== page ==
In the United States, more than 600,000 people undergo total knee replacement surgery each year. This number is expected to rise to over 1 million by the year 2025.¬† Success rates for knee replacement surgery are high.¬† Almost 90% of people report less pain and improved function.¬† Post surgical rehabilitation is considered an integral part of the recovery process.
Rehabilitation following surgery can make or break your long-term outcome.¬† With proper physical therapy, you can expect to performmost activities of daily living within 6 weeks.¬†¬† You can expect to begin driving within 3 to 6 weeks depending on which leg is operated on.¬† Most people take 6 months to a year to fully recover.¬† ¬†However, new research is suggesting pre surgical rehabilitation can expedite your recovery.
Preoperative Exercise for Knee Replacement
In 2017, researchers in Spain investigated the effects of intensive strength training prior to knee replacement surgery.¬† One group of patients performed the exercise program and another group did not.¬†¬† The exercise program was performed 3 days per week for 8 weeks and supervised by a physical therapist.¬† Outcome following surgery favored the group of patients who performed the exercise program.¬†¬† Hospital stay was significantly shorter in those who performed preoperative exercise.¬† Pain levels were less in those who exercised.¬† Also, these patients recovered greater strength, range of motion, and function 3 months after surgery.
Prior to knee replacement surgery, you should focus on 3 goals.¬† The first goal is to restore as much knee range of motion as possible.¬† It is especially important to have a fully straight knee in order to walk with a normal pattern.¬† The second goal is to maximize strength of the quadriceps muscle.¬† This muscle is responsible for walking, climbing stairs, and getting up from a chair.¬† The quadriceps muscle becomes very weak immediately after surgery.¬† The third goal is to normalize your walking pattern.¬† The following 5 videos include exercises which physical therapists commonly prescribe prior to knee replacement surgery.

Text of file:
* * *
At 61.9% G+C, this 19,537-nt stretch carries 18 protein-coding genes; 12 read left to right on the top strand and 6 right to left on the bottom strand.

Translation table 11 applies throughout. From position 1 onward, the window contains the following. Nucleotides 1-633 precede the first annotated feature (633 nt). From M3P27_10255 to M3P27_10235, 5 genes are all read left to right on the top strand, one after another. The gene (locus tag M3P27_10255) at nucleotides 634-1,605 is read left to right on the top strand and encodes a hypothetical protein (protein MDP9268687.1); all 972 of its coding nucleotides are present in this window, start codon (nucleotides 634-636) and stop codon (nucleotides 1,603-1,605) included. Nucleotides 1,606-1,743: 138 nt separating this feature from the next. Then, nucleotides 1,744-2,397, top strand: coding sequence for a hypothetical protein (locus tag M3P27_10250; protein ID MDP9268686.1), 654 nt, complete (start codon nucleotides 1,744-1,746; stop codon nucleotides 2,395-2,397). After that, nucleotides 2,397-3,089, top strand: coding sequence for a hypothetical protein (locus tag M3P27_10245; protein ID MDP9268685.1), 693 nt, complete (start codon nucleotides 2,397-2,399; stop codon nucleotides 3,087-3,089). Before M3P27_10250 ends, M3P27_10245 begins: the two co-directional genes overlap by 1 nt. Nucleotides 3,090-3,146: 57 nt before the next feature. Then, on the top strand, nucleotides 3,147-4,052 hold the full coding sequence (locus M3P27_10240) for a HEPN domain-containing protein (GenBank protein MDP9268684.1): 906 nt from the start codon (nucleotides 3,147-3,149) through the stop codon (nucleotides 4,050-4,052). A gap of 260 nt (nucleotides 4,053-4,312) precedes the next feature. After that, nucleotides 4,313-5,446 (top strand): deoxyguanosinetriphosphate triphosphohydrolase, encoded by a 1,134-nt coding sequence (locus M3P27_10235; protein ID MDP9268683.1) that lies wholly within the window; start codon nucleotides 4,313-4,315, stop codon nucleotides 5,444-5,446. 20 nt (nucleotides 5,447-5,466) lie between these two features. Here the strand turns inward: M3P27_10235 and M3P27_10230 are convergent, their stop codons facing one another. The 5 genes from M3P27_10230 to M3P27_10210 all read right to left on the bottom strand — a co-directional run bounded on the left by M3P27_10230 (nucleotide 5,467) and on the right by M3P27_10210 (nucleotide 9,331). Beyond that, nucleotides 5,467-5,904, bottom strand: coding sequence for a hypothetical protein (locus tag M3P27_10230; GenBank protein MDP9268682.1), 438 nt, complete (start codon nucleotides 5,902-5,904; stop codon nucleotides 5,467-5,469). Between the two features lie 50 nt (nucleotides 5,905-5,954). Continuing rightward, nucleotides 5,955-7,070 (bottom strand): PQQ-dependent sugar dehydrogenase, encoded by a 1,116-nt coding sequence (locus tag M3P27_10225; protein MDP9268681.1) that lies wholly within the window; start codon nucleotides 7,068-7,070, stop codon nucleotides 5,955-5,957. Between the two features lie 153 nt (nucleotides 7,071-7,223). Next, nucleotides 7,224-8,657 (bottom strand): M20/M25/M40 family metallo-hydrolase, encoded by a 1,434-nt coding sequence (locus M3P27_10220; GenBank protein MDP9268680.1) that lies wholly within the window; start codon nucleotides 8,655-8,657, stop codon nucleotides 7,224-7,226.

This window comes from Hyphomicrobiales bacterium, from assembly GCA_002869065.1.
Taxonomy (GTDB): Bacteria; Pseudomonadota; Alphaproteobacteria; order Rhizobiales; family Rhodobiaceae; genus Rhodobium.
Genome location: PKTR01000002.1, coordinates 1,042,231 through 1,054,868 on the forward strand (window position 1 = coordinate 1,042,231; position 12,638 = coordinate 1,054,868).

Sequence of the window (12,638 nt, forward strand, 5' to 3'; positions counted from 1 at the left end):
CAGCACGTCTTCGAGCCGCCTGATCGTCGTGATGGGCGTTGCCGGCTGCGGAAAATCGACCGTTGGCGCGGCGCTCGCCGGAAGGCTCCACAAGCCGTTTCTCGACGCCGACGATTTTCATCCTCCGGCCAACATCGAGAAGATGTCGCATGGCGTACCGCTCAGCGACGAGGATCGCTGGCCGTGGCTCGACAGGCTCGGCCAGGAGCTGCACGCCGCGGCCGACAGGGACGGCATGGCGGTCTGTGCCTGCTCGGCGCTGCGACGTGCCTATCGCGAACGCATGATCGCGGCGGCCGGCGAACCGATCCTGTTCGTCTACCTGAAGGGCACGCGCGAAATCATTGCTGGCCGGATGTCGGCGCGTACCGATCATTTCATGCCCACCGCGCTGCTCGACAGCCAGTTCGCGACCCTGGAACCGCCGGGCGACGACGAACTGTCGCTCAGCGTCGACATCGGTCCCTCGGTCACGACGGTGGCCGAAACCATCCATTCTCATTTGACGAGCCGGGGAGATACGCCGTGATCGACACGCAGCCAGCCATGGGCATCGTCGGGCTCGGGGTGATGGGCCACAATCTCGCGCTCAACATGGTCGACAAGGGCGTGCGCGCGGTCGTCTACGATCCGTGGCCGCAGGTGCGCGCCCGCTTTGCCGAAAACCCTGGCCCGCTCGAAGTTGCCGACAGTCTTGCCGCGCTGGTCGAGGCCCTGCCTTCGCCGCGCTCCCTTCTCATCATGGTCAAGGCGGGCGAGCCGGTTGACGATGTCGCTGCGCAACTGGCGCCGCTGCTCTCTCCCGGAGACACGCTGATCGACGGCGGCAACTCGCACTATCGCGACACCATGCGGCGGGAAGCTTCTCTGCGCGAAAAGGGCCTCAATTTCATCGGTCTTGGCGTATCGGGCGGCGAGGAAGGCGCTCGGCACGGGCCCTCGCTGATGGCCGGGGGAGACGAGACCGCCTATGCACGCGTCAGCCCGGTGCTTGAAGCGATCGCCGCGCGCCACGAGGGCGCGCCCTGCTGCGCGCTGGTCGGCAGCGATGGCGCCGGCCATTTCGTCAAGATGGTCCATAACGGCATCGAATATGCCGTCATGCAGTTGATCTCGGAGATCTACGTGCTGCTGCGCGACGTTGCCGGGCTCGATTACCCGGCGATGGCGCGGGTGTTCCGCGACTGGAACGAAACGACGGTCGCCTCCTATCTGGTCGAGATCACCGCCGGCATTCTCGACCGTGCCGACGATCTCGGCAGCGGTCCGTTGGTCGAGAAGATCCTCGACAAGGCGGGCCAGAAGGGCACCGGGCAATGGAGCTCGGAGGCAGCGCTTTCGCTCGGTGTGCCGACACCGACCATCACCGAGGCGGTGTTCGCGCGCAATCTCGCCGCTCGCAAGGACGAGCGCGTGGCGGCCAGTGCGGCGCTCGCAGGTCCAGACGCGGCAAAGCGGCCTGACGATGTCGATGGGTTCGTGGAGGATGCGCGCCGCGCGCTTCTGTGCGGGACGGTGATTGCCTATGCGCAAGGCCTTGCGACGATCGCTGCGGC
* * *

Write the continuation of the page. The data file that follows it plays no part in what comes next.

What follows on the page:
This exercise can minimize quadriceps muscle loss following surgery.¬†¬† It also helps restore full knee straightening.¬† Begin with the knee extended with a small towel roll placed under the heel.¬† Push the back of the knee down towards the floor while simultaneously tightening the front of the thigh.¬† Hold the contraction for 10 seconds and perform 10 repetitions.
Knee Extension Stretch
This exercise also helps restore full knee straightening which is imperative to walk normally.¬† Begin with the knee extended with a small towel roll placed under the heel.¬† Place a long towel, belt, or stretch-out strap around the foot.¬† Gently pull the toes towards the shin while maintaining the knee straight.¬† Hold the stretch for 10 seconds and perform 10 repetitions.
The heel slide helps restore full knee bending which is important to sit comfortably and climb stairs.¬† Begin with the knee extended with a long towel, belt, or stretch-out strap around your foot.¬† Gently slide the heel towards the hip until a mild stretch is felt in the knee.¬† Hold the stretch for 10 seconds and perform 10 repetitions.¬†¬† The more the knee bends prior to surgery, the easier it will be to regain range of motion after surgery.
Sit to Stand
This exercise involves an activity which older adults perform frequently in their daily lives.¬† The ability to transfer from a chair without the assistance of the hands has been linked to fall risk in older adults.¬† It can be easily performed in the physical therapy clinic, any community exercise studio, or in the home.¬† The exercise is progressed by lowering the height of the chair or by holding weighted objects such as a medicine ball or kettle bell.
Single Leg Balance
The ability to balance on one leg is important to walk normally and negotiate a step or curb.¬† Use the assistance of a chair or a counter if needed.¬† As you improve, progress away from using assistance.¬† Aim for at least 10 seconds on each side.
Preoperative physical therapy reduces pain and results in faster recovery of function following total knee replacement surgery.¬† The preoperative exercise program should be individualized based on your needs and goals.¬† Meet with your physical therapist to determine which exercises are best for you to perform prior to your surgery.